But education changes, and the sciences changed with it. (Appropriately enough, it began with astronomy, less thanks to heliocentrism than to the implications of Tycho’s supernova.) Under the influence of empiricists and skeptics like Bacon, Hume, and Voltaire, the word science—which originally meant simply “knowledge,” from the Latin scientia—began to change. The importance of number or magnitude (in a word, quantity) remained the typifying trait of the sciences, but it was applied in a new way; now, the sciences studied all those things about which one could quantify results, in contrast with things that could not: there’s a scientific answer to how many pounds a granite pillar weighs, but not to how pretty it is. The Pythagorean premise that “all is number” had been quietly abandoned. Of the original four, only astronomy is still routinely called or thought of as a science today, and holds no special place in our schools.

The Trivium was not seriously challenged until the nineteenth and twentieth centuries. Though it has by no means taken the field, it has regrouped admirably. The reign of the Quadrivium appears to be centuries dead; could it return? And if it could, should it?

First, besides not grieving “as others which have no hope,” we really need not grieve something that has, in fact, not died! The program of the Quadrivium has been dropped, and the material that composed it has been recontextualized; but that material is intact (and has indeed been vastly expanded). Students still study mathematics, and even use archaic books to do it. Astronomy may have lost its unique prestige, but the hard sciences in general certain command respect in our culture. In the same vein, music (now principally viewed from an artistic instead of a scientific standpoint) may not be a basic element of every curriculum, but it remains a common study and a popular hobby. Our previous organizing framework for all this knowledge has become little more than a curio; but the Quadrivium has not been ruined in the same sense that, say Lindisfarne was ruined by Vikings in 793. No dark age interrupted the transmission of knowledge; it was precisely advances in knowledge that made our old framework untenable.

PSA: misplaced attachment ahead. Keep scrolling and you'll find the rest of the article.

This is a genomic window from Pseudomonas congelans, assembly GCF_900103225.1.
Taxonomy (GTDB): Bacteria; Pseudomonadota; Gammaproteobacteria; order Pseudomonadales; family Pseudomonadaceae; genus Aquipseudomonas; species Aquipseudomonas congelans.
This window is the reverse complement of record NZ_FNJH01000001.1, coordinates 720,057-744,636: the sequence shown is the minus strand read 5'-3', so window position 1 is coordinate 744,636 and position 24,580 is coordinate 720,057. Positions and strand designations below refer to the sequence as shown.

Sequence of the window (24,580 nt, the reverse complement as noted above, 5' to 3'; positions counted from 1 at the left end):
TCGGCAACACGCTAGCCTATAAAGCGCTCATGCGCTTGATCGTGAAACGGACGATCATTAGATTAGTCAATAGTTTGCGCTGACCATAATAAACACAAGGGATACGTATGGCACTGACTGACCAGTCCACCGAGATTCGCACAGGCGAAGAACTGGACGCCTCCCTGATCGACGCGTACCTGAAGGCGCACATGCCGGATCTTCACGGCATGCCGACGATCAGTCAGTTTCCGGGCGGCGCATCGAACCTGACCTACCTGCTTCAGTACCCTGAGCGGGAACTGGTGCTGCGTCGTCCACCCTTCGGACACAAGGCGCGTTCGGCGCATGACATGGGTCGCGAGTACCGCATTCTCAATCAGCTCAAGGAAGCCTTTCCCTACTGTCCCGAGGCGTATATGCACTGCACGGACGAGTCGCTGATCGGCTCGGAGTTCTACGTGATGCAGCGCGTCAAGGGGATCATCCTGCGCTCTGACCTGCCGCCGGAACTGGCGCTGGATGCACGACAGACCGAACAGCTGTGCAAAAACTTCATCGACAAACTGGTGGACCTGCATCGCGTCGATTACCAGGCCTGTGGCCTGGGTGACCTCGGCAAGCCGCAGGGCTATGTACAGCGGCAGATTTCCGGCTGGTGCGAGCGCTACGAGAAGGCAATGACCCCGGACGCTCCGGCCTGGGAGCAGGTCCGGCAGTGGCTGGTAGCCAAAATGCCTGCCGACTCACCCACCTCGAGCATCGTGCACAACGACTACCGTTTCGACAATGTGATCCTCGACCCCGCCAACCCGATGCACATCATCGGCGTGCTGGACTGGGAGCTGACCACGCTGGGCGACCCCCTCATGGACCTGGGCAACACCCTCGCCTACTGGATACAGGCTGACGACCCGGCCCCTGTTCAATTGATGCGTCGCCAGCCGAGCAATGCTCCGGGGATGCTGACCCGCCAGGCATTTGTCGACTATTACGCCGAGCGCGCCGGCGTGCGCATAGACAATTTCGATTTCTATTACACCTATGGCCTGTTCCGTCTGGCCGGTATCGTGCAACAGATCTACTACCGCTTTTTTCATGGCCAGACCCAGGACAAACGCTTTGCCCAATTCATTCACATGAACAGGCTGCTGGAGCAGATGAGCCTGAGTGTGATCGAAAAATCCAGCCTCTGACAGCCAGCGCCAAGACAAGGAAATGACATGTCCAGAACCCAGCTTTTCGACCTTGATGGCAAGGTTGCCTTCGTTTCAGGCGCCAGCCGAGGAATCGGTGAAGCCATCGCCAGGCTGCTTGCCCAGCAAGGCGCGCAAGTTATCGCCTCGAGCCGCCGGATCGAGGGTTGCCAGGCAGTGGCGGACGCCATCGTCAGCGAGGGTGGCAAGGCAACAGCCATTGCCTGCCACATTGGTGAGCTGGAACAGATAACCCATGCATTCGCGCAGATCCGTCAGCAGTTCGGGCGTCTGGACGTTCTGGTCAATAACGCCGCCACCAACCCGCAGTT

Besides that, what made the Quadrivium important? It was not the disciplines in themselves—unlike the Trivium, in which it’s precisely the subjects that are important, inherently. According to ancient and medieval sources, the four disciplines of the Quadrivium amounted to something like “abstract and applied mathematics.” Insofar as we keep studying mathematics and (in the modern sense) the sciences, we are fulfilling the purpose it represents, whether our trappings are avant-garde or antiquarian.

*The universality of math is a commonplace, and geometry is vital for engineering anything bigger than a hut. Astronomy was useful as well: the reliable positions and cycles of the stars and planets made them a perfect tool for keeping time and navigating.
**Porphyry’s profile of astronomy may sound a bit like how we’d describe physics today. However, ancient-medieval astronomy and modern physics differ in their outlook on entropy: the ancients and medievals believed (based on the long-observed changelessness of the heavens) that everything beyond the Moon was made of a different kind of matter, æther, immune to decay. This meant that the physical laws governing most of the universe in the old model could not be properly understood, or sometimes even discovered.


Gabriel Blanchard is CLT’s editor at large. He lives in Baltimore.

The CLT has just seen a big win in the Florida legislature—in addition to other positive changes, our test now qualifies students for the state’s Bright Futures scholarship! Our founder, Jeremy Tate, was recently a guest on the New York Times’ First Person podcast, discussing the advance of the CLT and of traditional education in general. You can also find him and more CLT content on our own podcast, Anchored.

Published on 4th May, 2023. Page image taken from the painting St. Augustine in his Study (1480) by Sandro Botticelli. Author headshot replaced with a page from the Book of Kells, created in Scotland or Ireland ca. 800.